The moodiness of a long-suffering tennis player
In spite of the headline-seeking, drug-taking confessions, Andre Agassi’s autobiography offers a fascinating insight into the inner life of a sporting great.
When I think of Andre Agassi, three things come to mind. First, there was his brash, outlandish and ‘inappropriate’ fashion sense. Second, there was his ability to ‘counter-punch’ and to return and neutralise the 135mph-plus serves that were threatening to dominate tennis in the 1990s. And third, there was his incredible revival from 141 in the world rankings in 1997 to world number one just two years later.
His recent autobiography Open caused something of a stir when it was published in the autumn. The reasons for the media storm were not hard to fathom, given Agassi’s admission that he not only took drugs, in particular crystal meth, but that he also hated tennis. However, there has been too much focus on the sensational aspects of the book. What Open really provides is an insight into the peculiar demands placed upon the tennis player and the qualities required to succeed. In this sense, Agassi’s autobiography is similar to fellow tennis players’ books such as John McEnroe’s Serious and Bjorn Borg’s My Game, despite Open’s more confessional tone.
From the start, Agassi is keen to show how he is trapped into a relationship with tennis, principally by his father, Mike. Mike even decides on his son’s tennis career prior to his birth. So, from the age of six, the young Agassi is relentlessly drilled on a homemade tennis court using a ball machine. Agassi despises the machine and refers to it as the ‘The Dragon’. As a teenager he is literally traded by his father with world-renowned tennis coach and tennis impresario Nick Bollettieri. Agassi continually refers to the Bollettieri Tennis Academy and Bradenton Academy (the school he attends) as ‘prisons’. For a career in professional tennis, Agassi has to pay with his freedom and education – both will be sacrificed in the pursuit of tennis greatness.
As far as Agassi is concerned, he is imprisoned by tennis. With no formally recognised high school education, he feels dependent on tennis and the stakes are raised higher and higher with each step he takes on the path to tennis stardom. As a child and a teenager, Agassi experiences this situation as one that was not of his own choosing. It’s not that he hates sport; he just hated the lack of choice. Indeed, one sport that he does love is soccer and he recalls how his father forcibly removed him from a school game of footie because he thought it was distracting Agassi from tennis practice. The young Agassi predicts, after this event, that he will never play soccer again.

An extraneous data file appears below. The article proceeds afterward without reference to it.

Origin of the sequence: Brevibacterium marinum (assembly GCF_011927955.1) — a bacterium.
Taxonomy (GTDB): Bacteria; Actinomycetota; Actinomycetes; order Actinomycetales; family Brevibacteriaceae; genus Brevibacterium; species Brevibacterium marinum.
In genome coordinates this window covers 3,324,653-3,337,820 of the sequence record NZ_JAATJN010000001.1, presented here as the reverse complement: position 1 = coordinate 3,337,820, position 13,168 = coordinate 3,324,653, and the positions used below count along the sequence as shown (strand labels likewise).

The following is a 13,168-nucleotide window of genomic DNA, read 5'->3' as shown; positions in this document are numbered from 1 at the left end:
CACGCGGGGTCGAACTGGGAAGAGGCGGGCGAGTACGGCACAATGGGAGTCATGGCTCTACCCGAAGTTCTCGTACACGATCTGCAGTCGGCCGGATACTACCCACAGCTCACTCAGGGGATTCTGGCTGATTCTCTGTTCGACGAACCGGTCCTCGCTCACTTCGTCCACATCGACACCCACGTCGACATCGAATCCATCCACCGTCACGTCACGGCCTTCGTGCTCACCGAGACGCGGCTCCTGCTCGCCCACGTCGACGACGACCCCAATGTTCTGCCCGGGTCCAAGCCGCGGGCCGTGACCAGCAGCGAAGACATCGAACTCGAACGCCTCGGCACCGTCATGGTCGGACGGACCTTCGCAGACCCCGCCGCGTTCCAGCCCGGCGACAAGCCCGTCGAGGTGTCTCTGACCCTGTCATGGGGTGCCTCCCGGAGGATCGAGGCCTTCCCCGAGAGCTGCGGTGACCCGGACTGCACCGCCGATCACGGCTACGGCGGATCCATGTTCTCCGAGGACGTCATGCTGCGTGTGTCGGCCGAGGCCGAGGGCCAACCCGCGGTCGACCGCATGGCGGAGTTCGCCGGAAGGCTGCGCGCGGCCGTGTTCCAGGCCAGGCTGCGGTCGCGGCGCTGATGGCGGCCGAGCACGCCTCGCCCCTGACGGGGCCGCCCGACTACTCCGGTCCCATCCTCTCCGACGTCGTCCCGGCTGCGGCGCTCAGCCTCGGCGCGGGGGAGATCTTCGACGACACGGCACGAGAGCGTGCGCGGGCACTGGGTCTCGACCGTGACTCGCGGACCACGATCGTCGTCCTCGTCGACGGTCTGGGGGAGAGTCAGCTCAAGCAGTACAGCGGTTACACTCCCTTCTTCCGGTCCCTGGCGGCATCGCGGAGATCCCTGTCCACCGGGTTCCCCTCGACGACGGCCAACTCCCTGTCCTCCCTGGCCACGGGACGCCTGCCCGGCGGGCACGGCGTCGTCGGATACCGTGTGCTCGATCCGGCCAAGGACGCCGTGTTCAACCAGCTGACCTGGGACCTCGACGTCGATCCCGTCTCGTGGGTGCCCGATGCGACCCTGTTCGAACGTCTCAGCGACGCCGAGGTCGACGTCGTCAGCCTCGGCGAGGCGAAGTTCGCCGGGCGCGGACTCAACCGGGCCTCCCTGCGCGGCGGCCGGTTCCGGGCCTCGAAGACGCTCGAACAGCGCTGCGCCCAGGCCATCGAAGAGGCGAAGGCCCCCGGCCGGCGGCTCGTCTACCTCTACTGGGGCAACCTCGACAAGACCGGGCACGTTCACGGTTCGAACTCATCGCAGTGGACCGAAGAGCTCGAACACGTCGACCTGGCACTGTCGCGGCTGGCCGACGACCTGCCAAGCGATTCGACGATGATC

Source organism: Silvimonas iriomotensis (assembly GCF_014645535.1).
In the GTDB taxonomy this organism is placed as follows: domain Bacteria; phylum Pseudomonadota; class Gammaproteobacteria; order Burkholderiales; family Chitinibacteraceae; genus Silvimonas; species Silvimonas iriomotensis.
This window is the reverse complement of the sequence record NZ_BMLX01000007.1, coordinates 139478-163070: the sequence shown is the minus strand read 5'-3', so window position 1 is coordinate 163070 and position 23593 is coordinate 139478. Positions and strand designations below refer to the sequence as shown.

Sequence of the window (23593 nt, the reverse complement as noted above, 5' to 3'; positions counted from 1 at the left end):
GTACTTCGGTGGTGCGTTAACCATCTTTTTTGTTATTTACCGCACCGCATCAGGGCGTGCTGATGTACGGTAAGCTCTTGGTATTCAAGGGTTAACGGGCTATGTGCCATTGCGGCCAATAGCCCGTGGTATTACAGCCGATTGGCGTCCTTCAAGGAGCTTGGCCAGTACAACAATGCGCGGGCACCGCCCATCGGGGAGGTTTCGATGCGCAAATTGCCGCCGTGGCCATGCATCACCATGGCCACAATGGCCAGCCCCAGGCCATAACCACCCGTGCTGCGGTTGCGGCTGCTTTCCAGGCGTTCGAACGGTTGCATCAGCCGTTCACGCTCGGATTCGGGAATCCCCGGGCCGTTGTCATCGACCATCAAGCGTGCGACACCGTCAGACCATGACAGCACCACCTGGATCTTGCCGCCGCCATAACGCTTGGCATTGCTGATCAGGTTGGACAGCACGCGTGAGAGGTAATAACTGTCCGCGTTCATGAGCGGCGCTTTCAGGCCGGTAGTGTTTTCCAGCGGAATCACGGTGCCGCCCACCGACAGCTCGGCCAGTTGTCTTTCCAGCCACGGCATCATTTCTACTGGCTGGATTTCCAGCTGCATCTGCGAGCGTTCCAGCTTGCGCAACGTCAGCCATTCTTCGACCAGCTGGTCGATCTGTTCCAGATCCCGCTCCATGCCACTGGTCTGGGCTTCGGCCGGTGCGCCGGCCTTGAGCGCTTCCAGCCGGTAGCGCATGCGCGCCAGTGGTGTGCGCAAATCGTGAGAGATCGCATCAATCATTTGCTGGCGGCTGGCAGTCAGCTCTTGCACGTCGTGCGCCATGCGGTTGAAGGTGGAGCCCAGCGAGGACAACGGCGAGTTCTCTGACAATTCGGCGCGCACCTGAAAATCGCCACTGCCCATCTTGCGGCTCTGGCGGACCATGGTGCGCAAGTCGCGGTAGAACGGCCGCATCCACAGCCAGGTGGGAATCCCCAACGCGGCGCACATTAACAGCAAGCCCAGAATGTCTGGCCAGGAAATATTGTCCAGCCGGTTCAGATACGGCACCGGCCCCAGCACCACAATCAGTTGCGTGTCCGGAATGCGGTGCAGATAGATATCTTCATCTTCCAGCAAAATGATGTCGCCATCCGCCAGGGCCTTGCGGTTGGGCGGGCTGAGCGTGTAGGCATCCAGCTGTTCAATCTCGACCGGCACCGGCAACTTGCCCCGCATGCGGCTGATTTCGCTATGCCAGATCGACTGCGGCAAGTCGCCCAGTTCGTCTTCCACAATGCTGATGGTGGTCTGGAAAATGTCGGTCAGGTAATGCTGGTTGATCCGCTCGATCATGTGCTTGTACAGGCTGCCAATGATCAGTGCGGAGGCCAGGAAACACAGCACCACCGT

The absence of choice is the starting point for his inner rebellion against tennis. Agassi says his ‘rebellious’ phase – the strange hairstyles, earrings and outlandish clothes – was a response to having his life mapped out for him.
The nature of the trap changes as Agassi enters adulthood. He begins to realise that without an education he will not be able to earn a living and will be forever dependent on tennis. He has a deeper existential crisis, too, fearing that all his relationships will be superficial and temporary; he can never be where he wants to be; even how he spends his time outside of tournaments is dictated by his need to recover and recuperate from an increasingly punishing schedule. Agassi’s relationships are indeed continually fraught but, in a perverse way, they prove to be a major fuel for his success. Aside from girlfriends, four relationships prove pivotal for Agassi: those with his father, with Bollettieri, with long-time trainer Gil Reyes, and with coach Brad Gilbert.
The book ensures that Agassi’s father, Mike, will become cannon fodder for a society uncomfortable with ‘pushy parents’. Mike Agassi is portrayed as being completely unreconstructed emotionally, battling with an inner rage that is never far from the surface and which often manifests itself in arbitrary violence. Despite this, Agassi is ambiguous in his attitude towards his father. One senses that he simultaneously desires reconciliation with him (without ever saying so in the book) while wanting to punish his father by distancing him from the success Agassi later acquires, particularly after his 1992 Wimbledon victory.
Tennis is renowned for producing the ‘tennis father’ (or mother), the individual that will sacrifice almost everything in order to see their offspring succeed. It has a large hall of fame with luminaries such as Richard Williams (father of Serena and Venus), Peter Graff (father of Steffi), Damir Jokic (father of Jelena), and Judy Murray (mother of Andy).
Agassi is 14 when Bollettieri and his father agree that Bollettieri should take over Agassi’s professional career. Agassi grudgingly admits that Bollettieri does deliver and is instrumental in taking him into the top 10 and to his first win at Wimbledon. But from 1992 onwards, he comes to increasingly resent Bollettieri. He feels Bollettieri is only interested in promoting his academy at the expense of assisting Agassi’s career. In 1993 Bollettieri confronts Agassi and, according to Agassi, accuses him of being an ‘unsound investment’ before demanding further payments he thinks he is owed. Days later, the split is announced in USA Today and Agassi receives a letter from Bollettieri terminating their relationship.